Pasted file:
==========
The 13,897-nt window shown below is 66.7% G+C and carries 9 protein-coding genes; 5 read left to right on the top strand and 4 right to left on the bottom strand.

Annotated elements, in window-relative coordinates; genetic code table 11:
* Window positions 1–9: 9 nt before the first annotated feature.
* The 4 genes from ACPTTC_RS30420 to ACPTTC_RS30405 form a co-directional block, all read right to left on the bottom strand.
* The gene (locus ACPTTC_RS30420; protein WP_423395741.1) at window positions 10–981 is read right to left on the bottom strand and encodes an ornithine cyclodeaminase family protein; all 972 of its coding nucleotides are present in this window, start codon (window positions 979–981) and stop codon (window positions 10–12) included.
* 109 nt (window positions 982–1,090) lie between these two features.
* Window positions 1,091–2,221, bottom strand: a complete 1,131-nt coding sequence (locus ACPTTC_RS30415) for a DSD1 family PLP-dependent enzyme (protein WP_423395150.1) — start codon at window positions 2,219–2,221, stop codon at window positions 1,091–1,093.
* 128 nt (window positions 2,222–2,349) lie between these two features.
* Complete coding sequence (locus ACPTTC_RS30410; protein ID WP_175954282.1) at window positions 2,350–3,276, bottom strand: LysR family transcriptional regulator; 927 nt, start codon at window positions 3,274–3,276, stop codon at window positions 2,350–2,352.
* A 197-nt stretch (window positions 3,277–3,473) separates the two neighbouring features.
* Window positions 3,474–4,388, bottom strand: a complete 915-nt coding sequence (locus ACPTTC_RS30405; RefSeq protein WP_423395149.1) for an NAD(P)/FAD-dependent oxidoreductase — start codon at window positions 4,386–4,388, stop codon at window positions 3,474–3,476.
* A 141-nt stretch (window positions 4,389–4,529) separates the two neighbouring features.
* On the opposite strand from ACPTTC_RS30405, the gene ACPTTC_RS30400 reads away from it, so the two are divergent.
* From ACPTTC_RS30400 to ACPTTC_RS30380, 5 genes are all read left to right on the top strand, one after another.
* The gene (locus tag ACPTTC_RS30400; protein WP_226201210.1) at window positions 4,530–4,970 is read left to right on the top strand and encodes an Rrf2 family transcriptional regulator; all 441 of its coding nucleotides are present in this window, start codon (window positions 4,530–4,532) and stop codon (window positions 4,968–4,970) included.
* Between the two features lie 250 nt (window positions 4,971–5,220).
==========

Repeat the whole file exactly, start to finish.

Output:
The 13,897-nt window shown below is 66.7% G+C and carries 9 protein-coding genes; 5 read left to right on the top strand and 4 right to left on the bottom strand.

Annotated elements, in window-relative coordinates; genetic code table 11:
* Window positions 1–9: 9 nt before the first annotated feature.
* The 4 genes from ACPTTC_RS30420 to ACPTTC_RS30405 form a co-directional block, all read right to left on the bottom strand.
* The gene (locus ACPTTC_RS30420; protein WP_423395741.1) at window positions 10–981 is read right to left on the bottom strand and encodes an ornithine cyclodeaminase family protein; all 972 of its coding nucleotides are present in this window, start codon (window positions 979–981) and stop codon (window positions 10–12) included.
* 109 nt (window positions 982–1,090) lie between these two features.
* Window positions 1,091–2,221, bottom strand: a complete 1,131-nt coding sequence (locus ACPTTC_RS30415) for a DSD1 family PLP-dependent enzyme (protein WP_423395150.1) — start codon at window positions 2,219–2,221, stop codon at window positions 1,091–1,093.
* 128 nt (window positions 2,222–2,349) lie between these two features.
* Complete coding sequence (locus ACPTTC_RS30410; protein ID WP_175954282.1) at window positions 2,350–3,276, bottom strand: LysR family transcriptional regulator; 927 nt, start codon at window positions 3,274–3,276, stop codon at window positions 2,350–2,352.
* A 197-nt stretch (window positions 3,277–3,473) separates the two neighbouring features.
* Window positions 3,474–4,388, bottom strand: a complete 915-nt coding sequence (locus ACPTTC_RS30405; RefSeq protein WP_423395149.1) for an NAD(P)/FAD-dependent oxidoreductase — start codon at window positions 4,386–4,388, stop codon at window positions 3,474–3,476.
* A 141-nt stretch (window positions 4,389–4,529) separates the two neighbouring features.
* On the opposite strand from ACPTTC_RS30405, the gene ACPTTC_RS30400 reads away from it, so the two are divergent.
* From ACPTTC_RS30400 to ACPTTC_RS30380, 5 genes are all read left to right on the top strand, one after another.
* The gene (locus tag ACPTTC_RS30400; protein WP_226201210.1) at window positions 4,530–4,970 is read left to right on the top strand and encodes an Rrf2 family transcriptional regulator; all 441 of its coding nucleotides are present in this window, start codon (window positions 4,530–4,532) and stop codon (window positions 4,968–4,970) included.
* Between the two features lie 250 nt (window positions 4,971–5,220).